CAGUAS, Puerto Rico — Hurricane Fiona was on a track Thursday to menace Bermuda and far-eastern Canada after leaving hundreds of people stranded across Puerto Rico, where it smashed roads and bridges and caused historic flooding.
Government officials have been working with religious groups, nonprofits and others braving landslides, thick mud and broken asphalt by foot to provide food, water and medicine for people in need, but they are under pressure to clear a path so vehicles can enter isolated areas soon.
Nino Correa, commissioner for Puerto Rico’s emergency management agency, estimated that at least six municipalities across the island had areas that were cut off by Fiona, which struck as a Category 1 hurricane and was up to Category 4 power Thursday as it headed toward Bermuda.
Manuel Veguilla said he has been unable to leave his neighborhood in the north mountain town of Caguas since Fiona swept in on Sunday.
“We are all isolated,” he said, adding that he worries about elderly neighbors, including his older brother who does not have the strength for the long walk it takes to reach the closest community.
Veguilla heard that municipal officials might open a pathway Thursday, but he doubted that would happen because large rocks covered a nearby bridge and the 10-foot space beneath it.
Neighbors have shared food and water dropped off by nonprofit groups, and the son of an elderly woman was able to bring back basic supplies by foot Wednesday, he said.
Veguilla said that in the aftermath of Hurricane Maria, a Category 4 storm that struck five years ago and resulted in nearly 3,000 deaths, he and others used picks and shovels to clear the debris. But Fiona was different, unleashing huge landslides.
“I cannot throw those rocks over my shoulder,” he said.
Like hundreds of thousands of other Puerto Ricans after Fiona, Veguilla had no water or electricity service, but said there is a natural water source nearby.
Fiona sparked an islandwide blackout when it hit Puerto Rico’s southwest region, which already was still trying to recover from a series of strong earthquakes in recent years. Some 62% of 1.47 million customers remained without power Thursday, four days after the storm, amid an extreme heat alert issued by the National Weather Service. Some 36% of customers, or nearly half a million, did not have water service.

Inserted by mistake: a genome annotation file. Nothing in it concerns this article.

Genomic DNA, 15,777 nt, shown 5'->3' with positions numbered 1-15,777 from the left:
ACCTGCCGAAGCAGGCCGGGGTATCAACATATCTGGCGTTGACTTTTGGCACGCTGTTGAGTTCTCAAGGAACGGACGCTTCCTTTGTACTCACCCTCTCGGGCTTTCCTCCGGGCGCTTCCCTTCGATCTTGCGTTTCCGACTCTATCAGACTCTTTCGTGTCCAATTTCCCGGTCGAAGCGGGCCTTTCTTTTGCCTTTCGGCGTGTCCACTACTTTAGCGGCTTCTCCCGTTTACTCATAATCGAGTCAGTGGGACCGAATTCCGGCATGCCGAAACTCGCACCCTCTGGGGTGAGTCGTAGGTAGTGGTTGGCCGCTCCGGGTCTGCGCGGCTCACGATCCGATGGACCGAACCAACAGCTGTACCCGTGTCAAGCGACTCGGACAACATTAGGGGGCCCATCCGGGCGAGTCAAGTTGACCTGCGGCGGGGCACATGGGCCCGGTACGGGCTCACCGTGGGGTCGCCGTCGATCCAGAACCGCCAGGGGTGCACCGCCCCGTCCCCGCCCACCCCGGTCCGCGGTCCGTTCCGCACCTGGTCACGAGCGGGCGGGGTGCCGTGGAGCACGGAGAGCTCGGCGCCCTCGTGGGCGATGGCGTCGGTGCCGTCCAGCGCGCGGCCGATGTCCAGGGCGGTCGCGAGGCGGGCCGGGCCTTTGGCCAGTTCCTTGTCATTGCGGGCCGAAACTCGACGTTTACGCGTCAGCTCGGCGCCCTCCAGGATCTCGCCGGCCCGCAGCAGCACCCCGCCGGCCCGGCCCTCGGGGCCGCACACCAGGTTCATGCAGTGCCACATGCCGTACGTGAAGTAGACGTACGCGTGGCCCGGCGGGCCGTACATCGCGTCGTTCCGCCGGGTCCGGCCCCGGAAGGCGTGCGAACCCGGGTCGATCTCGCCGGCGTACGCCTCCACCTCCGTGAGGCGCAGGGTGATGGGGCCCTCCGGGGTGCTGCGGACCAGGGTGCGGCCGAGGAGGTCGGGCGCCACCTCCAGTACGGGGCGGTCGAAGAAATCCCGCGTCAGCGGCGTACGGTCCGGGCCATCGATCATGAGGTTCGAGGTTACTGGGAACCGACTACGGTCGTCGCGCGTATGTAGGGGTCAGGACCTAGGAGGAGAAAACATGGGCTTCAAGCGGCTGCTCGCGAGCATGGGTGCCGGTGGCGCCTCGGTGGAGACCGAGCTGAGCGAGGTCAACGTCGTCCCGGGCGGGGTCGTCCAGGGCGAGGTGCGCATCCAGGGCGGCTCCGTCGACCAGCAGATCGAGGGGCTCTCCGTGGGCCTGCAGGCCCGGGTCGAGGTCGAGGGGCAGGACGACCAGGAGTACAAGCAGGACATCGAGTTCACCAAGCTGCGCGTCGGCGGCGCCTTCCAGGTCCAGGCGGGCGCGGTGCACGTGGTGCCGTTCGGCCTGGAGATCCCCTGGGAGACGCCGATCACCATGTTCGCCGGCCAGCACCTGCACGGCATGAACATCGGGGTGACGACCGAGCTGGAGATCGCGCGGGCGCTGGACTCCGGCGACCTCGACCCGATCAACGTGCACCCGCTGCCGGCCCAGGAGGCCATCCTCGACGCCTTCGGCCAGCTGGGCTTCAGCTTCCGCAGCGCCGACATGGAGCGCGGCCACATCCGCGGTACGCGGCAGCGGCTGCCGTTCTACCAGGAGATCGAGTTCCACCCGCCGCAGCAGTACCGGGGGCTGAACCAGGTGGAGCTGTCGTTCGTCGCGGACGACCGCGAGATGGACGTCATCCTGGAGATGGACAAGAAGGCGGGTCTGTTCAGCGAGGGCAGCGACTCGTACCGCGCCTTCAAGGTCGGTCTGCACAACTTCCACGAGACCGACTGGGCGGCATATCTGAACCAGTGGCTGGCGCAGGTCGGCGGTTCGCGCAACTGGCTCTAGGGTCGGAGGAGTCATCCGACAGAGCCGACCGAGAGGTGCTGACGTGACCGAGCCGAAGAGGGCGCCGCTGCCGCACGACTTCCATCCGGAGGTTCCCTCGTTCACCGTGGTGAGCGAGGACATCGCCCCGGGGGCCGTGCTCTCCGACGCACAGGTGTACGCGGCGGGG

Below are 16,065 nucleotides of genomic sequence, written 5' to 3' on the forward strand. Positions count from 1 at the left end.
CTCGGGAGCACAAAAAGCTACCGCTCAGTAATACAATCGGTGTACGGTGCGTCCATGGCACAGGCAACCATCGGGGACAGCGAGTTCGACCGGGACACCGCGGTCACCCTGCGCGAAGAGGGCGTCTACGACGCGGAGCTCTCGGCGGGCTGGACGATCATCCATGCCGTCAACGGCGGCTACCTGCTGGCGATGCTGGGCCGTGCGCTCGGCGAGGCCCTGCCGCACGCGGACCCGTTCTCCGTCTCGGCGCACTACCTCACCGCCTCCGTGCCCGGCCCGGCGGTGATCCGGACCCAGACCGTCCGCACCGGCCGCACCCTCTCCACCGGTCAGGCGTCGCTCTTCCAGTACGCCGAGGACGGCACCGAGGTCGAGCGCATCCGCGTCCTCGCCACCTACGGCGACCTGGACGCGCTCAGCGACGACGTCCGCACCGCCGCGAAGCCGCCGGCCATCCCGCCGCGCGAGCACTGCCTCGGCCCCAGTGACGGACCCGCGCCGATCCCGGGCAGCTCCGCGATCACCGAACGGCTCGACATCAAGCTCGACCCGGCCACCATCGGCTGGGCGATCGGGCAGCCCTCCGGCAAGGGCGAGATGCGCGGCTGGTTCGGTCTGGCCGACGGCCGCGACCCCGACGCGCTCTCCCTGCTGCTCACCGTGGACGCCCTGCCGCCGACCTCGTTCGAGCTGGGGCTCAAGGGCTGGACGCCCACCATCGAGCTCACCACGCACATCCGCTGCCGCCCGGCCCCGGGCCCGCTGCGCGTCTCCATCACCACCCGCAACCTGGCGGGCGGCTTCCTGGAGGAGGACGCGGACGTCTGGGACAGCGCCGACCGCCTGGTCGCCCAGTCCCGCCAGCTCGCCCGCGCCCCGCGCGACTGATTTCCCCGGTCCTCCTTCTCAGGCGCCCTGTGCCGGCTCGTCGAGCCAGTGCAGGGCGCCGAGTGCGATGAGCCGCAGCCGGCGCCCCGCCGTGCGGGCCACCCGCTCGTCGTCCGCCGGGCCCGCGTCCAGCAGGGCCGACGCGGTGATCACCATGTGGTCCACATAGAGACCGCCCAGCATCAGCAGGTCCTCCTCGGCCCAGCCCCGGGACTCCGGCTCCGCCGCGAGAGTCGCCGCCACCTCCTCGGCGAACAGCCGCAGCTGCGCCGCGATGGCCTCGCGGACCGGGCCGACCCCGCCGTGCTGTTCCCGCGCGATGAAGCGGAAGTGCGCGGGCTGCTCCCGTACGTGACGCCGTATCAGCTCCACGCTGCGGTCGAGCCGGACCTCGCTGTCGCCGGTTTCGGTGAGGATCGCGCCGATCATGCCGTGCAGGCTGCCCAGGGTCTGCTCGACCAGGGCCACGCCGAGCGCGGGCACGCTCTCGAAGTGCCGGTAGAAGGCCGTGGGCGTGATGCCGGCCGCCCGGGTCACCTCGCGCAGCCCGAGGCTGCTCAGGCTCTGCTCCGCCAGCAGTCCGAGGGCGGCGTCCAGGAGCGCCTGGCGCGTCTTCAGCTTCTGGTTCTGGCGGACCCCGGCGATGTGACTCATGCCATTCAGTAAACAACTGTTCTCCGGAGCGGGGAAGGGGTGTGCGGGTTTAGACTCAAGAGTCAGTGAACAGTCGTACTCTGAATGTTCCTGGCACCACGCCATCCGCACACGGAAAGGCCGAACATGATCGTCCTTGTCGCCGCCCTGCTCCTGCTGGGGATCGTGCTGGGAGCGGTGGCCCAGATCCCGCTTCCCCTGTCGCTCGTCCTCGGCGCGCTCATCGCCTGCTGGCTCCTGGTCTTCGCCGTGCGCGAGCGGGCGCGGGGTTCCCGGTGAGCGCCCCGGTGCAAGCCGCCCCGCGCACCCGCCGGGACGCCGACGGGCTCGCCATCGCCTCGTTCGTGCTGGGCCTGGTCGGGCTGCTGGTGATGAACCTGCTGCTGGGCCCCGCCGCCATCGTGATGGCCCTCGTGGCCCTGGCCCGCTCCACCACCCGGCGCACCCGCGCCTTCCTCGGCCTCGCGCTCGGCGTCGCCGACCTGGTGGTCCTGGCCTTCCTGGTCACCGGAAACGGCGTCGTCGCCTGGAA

The U.S. Federal Emergency Management Agency has sent hundreds of additional personnel to help local officials as the federal government approved a major disaster declaration and announced a public health emergency on the island.
Neither local nor federal government officials had provided any overall damage estimates from the storm, which dropped up to 30 inches of rain in some areas. More than 470 people and 48 pets remained in shelters.
“Our hearts go out to the people of Puerto Rico who have endured so much suffering over the last couple of years,” said Brad Kieserman, vice president of operations and logistics at the Red Cross.
After Puerto Rico, Fiona pummeled the Dominican Republic and then roared over the Turks and Caicos Islands as it strengthened. Officials there reported relatively light damage and no deaths, though the eye of the storm passed close to Grand Turk, the small British territory’s capital island, on Tuesday.
“God has been good to us and has kept us safe during this period when we could have had a far worse outcome,” Deputy Gov. Anya Williams said.
Fiona was forecast to pass near Bermuda late Thursday or early Friday, and then hit easternmost Canada early Saturday, the U.S. National Hurricane Center said.
The Canadian Hurricane Center issued a hurricane watch for Nova Scotia from Hubbards to Brule, Prince Edward Island, Isle-de-la-Madeleine and the coast of Newfoundland from Parson’s Pond to Port-Aux-Basques.
The U.S. center said Fiona had maximum sustained winds of 130 mph (215 kph) on Thursday morning. It was centered about 410 miles (660 kilometers) southwest of Bermuda, heading north-northeast at 15 mph (24 kph).
A hurricane warning was in effect for Bermuda.
Associated Press reporter Maricarmen Rivera Sánchez contributed.